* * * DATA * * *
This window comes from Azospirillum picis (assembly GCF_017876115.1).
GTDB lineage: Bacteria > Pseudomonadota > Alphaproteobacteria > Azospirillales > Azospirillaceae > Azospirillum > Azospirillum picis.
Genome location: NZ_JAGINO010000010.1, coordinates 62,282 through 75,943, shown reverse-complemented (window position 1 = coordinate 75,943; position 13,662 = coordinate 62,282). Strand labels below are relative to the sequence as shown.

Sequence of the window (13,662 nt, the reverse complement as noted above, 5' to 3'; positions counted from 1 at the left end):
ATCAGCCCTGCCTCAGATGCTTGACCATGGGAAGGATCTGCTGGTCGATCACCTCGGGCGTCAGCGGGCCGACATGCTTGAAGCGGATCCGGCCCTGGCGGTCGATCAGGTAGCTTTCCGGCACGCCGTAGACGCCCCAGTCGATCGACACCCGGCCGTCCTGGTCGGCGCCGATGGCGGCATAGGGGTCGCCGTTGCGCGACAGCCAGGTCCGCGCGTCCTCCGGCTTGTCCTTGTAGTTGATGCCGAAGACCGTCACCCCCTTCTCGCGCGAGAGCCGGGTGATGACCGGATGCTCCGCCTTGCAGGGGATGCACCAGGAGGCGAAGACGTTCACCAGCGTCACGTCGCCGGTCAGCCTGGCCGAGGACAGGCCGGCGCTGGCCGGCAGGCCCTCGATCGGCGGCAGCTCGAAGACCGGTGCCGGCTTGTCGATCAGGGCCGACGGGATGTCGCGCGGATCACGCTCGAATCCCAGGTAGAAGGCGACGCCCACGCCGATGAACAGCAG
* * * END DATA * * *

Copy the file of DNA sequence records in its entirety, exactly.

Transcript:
This window comes from Azospirillum picis (assembly GCF_017876115.1).
GTDB lineage: Bacteria > Pseudomonadota > Alphaproteobacteria > Azospirillales > Azospirillaceae > Azospirillum > Azospirillum picis.
Genome location: NZ_JAGINO010000010.1, coordinates 62,282 through 75,943, shown reverse-complemented (window position 1 = coordinate 75,943; position 13,662 = coordinate 62,282). Strand labels below are relative to the sequence as shown.

Sequence of the window (13,662 nt, the reverse complement as noted above, 5' to 3'; positions counted from 1 at the left end):
ATCAGCCCTGCCTCAGATGCTTGACCATGGGAAGGATCTGCTGGTCGATCACCTCGGGCGTCAGCGGGCCGACATGCTTGAAGCGGATCCGGCCCTGGCGGTCGATCAGGTAGCTTTCCGGCACGCCGTAGACGCCCCAGTCGATCGACACCCGGCCGTCCTGGTCGGCGCCGATGGCGGCATAGGGGTCGCCGTTGCGCGACAGCCAGGTCCGCGCGTCCTCCGGCTTGTCCTTGTAGTTGATGCCGAAGACCGTCACCCCCTTCTCGCGCGAGAGCCGGGTGATGACCGGATGCTCCGCCTTGCAGGGGATGCACCAGGAGGCGAAGACGTTCACCAGCGTCACGTCGCCGGTCAGCCTGGCCGAGGACAGGCCGGCGCTGGCCGGCAGGCCCTCGATCGGCGGCAGCTCGAAGACCGGTGCCGGCTTGTCGATCAGGGCCGACGGGATGTCGCGCGGATCACGCTCGAATCCCAGGTAGAAGGCGACGCCCACGCCGATGAACAGCAG